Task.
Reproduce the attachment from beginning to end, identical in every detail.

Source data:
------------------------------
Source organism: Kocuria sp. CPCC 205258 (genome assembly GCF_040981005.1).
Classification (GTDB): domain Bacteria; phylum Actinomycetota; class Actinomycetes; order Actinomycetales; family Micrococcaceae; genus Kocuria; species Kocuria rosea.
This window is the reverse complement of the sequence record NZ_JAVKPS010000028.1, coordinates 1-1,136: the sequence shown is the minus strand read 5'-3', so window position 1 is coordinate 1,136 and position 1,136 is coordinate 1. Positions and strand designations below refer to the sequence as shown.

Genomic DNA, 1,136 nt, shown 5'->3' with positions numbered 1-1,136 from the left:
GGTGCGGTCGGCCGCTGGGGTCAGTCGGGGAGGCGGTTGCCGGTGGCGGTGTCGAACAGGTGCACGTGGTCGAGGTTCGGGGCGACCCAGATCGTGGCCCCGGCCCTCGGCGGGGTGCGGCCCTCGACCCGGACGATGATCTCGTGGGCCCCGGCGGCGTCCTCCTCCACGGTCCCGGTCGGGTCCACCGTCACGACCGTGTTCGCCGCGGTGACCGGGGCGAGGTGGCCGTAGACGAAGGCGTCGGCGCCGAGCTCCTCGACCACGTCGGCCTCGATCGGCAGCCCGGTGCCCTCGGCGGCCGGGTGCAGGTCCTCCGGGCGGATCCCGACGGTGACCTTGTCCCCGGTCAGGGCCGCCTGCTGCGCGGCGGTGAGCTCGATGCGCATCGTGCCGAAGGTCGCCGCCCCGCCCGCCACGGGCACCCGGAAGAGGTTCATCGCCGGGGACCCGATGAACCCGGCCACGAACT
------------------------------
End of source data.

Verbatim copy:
Source organism: Kocuria sp. CPCC 205258 (genome assembly GCF_040981005.1).
Classification (GTDB): domain Bacteria; phylum Actinomycetota; class Actinomycetes; order Actinomycetales; family Micrococcaceae; genus Kocuria; species Kocuria rosea.
This window is the reverse complement of the sequence record NZ_JAVKPS010000028.1, coordinates 1-1,136: the sequence shown is the minus strand read 5'-3', so window position 1 is coordinate 1,136 and position 1,136 is coordinate 1. Positions and strand designations below refer to the sequence as shown.

Genomic DNA, 1,136 nt, shown 5'->3' with positions numbered 1-1,136 from the left:
GGTGCGGTCGGCCGCTGGGGTCAGTCGGGGAGGCGGTTGCCGGTGGCGGTGTCGAACAGGTGCACGTGGTCGAGGTTCGGGGCGACCCAGATCGTGGCCCCGGCCCTCGGCGGGGTGCGGCCCTCGACCCGGACGATGATCTCGTGGGCCCCGGCGGCGTCCTCCTCCACGGTCCCGGTCGGGTCCACCGTCACGACCGTGTTCGCCGCGGTGACCGGGGCGAGGTGGCCGTAGACGAAGGCGTCGGCGCCGAGCTCCTCGACCACGTCGGCCTCGATCGGCAGCCCGGTGCCCTCGGCGGCCGGGTGCAGGTCCTCCGGGCGGATCCCGACGGTGACCTTGTCCCCGGTCAGGGCCGCCTGCTGCGCGGCGGTGAGCTCGATGCGCATCGTGCCGAAGGTCGCCGCCCCGCCCGCCACGGGCACCCGGAAGAGGTTCATCGCCGGGGACCCGATGAACCCGGCCACGAACT